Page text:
The Corner

Senator Paul’s Orwellian Proposal

Senator Rand Paul is introducing a bill to authorize the war against the Islamic State for one year, but at the same time terminate the authorization to use military force passed after the 9/11 attacks. Senator Paul has been reading 1984 again, because labeling this bill a declaration of war is akin to naming the Defense Department the Department of Peace. It doesn’t really add to the president’s authorities, which already exist under his commander-in-chief power under the Constitution and the 2001 and 2002 authorizations to use force after the 9/11 attacks and in Iraq. Its real purpose is to end U.S. involvement in the Middle East, but without being honest about it.

If not, then Senator Paul’s proposal shows his naive understanding of war, one shared by President Obama. War does not begin and end solely on our time. War also ends when the enemy agrees it ends. Does anyone seriously think that the Islamic State will be defeated in a year? If so, maybe he will be President Obama’s choice to replace Chuck Hagel as secretary of defense. Paul’s belief that the conflict with the Islamic State will end in one year shares the same flawed worldview that underlies President Obama’s decision to withdraw our troops from Iraq and Afghanistan on an artificial timeline that — as we have learned now with the rise of the Islamic State in Iraq — has little to do with conditions on the ground and the state of our enemies.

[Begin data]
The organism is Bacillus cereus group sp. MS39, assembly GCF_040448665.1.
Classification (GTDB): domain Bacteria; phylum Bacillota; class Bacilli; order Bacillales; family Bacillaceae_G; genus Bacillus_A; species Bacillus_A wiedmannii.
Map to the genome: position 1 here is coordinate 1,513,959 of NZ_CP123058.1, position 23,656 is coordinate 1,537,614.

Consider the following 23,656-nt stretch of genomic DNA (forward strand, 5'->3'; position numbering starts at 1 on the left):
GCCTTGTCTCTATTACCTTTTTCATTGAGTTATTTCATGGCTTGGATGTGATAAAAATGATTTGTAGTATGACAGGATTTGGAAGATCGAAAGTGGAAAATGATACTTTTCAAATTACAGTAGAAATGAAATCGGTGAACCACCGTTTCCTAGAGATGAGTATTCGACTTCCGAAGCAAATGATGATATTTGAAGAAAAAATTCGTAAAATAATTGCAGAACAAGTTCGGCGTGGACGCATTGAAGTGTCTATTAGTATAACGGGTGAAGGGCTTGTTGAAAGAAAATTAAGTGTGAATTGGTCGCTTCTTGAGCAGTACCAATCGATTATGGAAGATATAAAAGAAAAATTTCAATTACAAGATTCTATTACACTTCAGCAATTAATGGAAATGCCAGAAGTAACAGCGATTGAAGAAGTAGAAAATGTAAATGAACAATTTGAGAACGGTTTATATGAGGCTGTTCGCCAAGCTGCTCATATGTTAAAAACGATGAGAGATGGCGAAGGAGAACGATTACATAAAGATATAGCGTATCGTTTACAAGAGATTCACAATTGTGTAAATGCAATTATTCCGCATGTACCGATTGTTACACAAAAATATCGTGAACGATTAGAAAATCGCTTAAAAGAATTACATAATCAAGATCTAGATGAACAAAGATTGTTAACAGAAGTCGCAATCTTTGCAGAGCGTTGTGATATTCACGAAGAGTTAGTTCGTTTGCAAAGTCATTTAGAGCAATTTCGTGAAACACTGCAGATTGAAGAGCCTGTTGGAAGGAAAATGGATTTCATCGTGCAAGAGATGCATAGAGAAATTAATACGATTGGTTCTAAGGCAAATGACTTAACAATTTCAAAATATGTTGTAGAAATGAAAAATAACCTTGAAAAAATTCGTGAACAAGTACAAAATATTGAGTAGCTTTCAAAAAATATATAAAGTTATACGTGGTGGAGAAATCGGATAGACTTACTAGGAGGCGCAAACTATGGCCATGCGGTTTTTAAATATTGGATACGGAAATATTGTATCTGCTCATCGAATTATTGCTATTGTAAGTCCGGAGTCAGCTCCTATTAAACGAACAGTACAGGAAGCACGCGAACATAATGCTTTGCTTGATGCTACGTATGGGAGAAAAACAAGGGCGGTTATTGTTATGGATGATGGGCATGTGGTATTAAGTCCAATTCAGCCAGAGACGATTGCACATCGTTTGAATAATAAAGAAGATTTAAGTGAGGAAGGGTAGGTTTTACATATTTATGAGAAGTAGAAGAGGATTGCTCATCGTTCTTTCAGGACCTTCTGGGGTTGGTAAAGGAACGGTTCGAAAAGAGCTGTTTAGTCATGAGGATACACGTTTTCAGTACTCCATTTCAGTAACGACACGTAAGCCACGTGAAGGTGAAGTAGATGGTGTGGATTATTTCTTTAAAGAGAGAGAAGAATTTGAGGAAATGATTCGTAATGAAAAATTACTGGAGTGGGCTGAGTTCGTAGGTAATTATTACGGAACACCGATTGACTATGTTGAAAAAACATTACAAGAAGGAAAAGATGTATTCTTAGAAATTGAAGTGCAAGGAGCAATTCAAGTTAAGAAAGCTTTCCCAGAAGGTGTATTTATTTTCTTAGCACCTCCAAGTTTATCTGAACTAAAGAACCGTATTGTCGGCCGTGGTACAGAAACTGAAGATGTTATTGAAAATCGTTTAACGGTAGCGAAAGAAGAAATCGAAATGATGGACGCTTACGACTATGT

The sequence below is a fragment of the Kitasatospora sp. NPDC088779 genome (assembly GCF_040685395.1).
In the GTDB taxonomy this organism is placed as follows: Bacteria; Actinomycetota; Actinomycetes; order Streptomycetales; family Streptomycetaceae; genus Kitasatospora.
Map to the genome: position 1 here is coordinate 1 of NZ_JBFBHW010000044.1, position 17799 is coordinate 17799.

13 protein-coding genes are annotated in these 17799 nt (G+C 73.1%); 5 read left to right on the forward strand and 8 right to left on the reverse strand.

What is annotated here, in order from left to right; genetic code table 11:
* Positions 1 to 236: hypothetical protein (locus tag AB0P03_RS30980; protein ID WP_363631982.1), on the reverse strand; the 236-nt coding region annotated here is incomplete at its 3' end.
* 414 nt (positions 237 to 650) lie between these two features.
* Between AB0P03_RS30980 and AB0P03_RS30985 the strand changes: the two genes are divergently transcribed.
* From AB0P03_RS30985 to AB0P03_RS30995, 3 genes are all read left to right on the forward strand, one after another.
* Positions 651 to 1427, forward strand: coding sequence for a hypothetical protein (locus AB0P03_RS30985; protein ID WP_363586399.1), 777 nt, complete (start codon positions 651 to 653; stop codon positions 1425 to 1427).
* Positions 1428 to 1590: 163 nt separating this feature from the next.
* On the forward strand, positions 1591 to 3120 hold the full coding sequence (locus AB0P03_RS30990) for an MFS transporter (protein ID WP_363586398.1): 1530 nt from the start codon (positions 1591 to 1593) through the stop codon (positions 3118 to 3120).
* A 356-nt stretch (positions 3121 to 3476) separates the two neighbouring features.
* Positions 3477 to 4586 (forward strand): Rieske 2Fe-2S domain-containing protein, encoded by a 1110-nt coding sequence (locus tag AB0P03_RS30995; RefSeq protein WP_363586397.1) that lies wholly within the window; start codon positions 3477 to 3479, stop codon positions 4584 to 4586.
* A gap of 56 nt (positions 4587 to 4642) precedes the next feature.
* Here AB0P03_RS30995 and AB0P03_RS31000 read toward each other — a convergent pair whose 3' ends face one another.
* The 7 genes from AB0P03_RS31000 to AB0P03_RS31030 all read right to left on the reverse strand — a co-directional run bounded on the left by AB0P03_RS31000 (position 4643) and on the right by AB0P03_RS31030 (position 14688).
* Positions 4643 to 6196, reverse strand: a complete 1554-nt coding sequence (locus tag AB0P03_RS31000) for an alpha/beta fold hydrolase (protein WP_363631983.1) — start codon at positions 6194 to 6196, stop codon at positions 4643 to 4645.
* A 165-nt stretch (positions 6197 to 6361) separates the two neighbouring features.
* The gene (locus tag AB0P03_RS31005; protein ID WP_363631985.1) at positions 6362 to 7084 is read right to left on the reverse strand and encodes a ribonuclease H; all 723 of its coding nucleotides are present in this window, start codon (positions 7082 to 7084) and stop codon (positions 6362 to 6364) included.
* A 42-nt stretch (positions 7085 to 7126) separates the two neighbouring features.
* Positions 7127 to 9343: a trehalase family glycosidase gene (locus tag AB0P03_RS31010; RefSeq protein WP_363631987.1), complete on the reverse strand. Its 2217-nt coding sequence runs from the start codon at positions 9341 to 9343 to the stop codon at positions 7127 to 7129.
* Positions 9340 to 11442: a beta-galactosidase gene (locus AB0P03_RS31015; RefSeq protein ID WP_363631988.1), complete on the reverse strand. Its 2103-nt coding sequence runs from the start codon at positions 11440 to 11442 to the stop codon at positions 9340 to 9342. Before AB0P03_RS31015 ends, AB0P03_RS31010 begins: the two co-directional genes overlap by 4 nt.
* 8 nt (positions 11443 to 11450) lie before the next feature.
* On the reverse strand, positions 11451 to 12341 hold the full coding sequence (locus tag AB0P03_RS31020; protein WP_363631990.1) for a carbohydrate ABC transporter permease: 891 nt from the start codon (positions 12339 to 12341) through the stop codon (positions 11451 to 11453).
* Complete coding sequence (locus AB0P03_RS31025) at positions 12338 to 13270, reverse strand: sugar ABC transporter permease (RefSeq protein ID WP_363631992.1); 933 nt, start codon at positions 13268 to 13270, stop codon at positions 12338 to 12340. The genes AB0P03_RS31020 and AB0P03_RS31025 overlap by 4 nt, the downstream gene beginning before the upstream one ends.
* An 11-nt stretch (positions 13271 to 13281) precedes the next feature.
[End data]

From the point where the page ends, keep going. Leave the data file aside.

Senator Paul’s deeper problem, symbolized by his proposal, is that the American people already embraced his foreign policy — six years ago, when it elected President Obama. Obama has followed the same isolationist instincts: He withdrew the U.S. from Iraq, has set a timetable for withdrawing from Afghanistan, put up little resistance to the rise of China and a revanchist Russia, and has overseen an incredible reduction in spending on the armed forces. The midterm elections concretely demonstrate that the American people realize that Obama’s foreign policy has been a mistake and that our national security is under worse threat now than it was six years ago.

Paul can only distinguish himself by seeking the small amount of daylight to the antiwar left of President Obama. Hence, Paul has embraced unrealistic views on the Islamic State, surveillance, and drones. But as our security declines, our allies fall under pressure, and interests abroad suffer, further downsizing of American influence and forces from the world is the worst possible step at this time that no responsible American chief executive could adopt. Paul is only ensuring that his views remain on the margins and that he will continue to complain from the Senate, rather than decide from the White House come 2016.

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